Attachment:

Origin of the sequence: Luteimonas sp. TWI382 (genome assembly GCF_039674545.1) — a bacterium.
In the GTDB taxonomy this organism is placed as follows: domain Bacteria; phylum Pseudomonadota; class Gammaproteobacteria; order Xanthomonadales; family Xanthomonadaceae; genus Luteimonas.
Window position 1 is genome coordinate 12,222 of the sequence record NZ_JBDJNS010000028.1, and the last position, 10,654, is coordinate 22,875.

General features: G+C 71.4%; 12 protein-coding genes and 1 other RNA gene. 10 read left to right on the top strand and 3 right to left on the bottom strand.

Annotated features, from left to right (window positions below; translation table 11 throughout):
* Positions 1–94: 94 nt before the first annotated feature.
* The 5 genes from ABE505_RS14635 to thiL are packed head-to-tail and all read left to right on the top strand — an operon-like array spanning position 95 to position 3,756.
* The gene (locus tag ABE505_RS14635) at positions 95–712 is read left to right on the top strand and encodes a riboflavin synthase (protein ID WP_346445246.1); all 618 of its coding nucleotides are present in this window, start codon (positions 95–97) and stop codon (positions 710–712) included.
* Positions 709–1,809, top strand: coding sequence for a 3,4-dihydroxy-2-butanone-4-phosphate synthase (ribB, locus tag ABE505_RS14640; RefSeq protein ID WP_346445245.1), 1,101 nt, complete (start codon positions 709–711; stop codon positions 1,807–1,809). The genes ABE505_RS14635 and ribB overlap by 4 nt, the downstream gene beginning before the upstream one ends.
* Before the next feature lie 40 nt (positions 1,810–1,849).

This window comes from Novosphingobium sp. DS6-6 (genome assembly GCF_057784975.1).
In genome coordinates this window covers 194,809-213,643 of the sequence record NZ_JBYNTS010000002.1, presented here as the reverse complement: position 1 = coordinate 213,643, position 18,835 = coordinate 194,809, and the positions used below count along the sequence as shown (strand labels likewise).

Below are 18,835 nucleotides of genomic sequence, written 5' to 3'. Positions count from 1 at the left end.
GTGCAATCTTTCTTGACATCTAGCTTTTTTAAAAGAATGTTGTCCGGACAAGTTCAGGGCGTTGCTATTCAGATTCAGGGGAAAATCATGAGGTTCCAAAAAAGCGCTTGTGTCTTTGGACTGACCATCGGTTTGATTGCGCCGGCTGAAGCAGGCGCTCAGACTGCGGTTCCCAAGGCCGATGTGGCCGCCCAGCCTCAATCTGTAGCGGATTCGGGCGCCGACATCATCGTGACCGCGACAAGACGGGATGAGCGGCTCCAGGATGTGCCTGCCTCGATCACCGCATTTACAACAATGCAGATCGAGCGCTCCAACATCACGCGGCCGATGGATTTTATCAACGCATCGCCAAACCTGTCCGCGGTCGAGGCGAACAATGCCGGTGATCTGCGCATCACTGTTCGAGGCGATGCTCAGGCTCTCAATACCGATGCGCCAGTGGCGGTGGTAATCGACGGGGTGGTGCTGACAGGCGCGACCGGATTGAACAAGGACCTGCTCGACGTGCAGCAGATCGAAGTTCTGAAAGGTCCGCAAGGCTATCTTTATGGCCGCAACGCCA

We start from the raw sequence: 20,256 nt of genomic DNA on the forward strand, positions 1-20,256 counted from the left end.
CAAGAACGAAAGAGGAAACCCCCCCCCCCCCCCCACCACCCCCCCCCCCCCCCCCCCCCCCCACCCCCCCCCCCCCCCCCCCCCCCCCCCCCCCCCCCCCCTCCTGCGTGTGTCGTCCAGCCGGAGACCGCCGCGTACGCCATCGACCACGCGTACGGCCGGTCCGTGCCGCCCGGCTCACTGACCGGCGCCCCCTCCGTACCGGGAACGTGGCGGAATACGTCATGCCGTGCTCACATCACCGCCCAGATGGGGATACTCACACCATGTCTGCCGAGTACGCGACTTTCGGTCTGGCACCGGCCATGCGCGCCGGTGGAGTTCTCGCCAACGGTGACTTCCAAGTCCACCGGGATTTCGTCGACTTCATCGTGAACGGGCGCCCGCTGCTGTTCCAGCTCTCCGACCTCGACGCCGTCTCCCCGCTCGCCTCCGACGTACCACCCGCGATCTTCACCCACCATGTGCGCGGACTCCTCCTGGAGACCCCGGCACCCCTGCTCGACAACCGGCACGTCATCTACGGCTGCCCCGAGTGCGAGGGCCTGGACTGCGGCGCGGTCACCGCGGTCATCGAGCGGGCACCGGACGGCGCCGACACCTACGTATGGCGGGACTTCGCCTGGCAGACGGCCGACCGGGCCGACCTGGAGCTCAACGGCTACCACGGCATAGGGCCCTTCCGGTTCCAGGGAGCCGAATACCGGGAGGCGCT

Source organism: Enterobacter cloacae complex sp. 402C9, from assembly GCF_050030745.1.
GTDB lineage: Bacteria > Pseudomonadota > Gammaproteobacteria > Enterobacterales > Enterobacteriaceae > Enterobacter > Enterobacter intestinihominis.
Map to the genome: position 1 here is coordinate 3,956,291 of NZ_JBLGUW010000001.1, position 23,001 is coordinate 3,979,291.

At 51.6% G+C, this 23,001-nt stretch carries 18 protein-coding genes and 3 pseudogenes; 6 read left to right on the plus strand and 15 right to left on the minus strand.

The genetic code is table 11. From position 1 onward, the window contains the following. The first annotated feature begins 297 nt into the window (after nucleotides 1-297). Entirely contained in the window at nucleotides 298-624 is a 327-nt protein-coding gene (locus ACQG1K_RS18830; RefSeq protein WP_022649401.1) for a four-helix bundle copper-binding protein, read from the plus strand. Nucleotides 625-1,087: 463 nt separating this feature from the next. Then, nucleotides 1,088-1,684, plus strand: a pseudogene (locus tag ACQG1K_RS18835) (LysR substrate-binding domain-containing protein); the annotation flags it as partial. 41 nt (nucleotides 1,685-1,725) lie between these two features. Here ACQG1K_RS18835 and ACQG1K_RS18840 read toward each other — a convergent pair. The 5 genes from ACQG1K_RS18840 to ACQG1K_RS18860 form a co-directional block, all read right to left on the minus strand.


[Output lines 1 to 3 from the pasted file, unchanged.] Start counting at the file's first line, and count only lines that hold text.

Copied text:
Origin of the sequence: Luteimonas sp. TWI382 (genome assembly GCF_039674545.1) — a bacterium.
In the GTDB taxonomy this organism is placed as follows: domain Bacteria; phylum Pseudomonadota; class Gammaproteobacteria; order Xanthomonadales; family Xanthomonadaceae; genus Luteimonas.
Window position 1 is genome coordinate 12,222 of the sequence record NZ_JBDJNS010000028.1, and the last position, 10,654, is coordinate 22,875.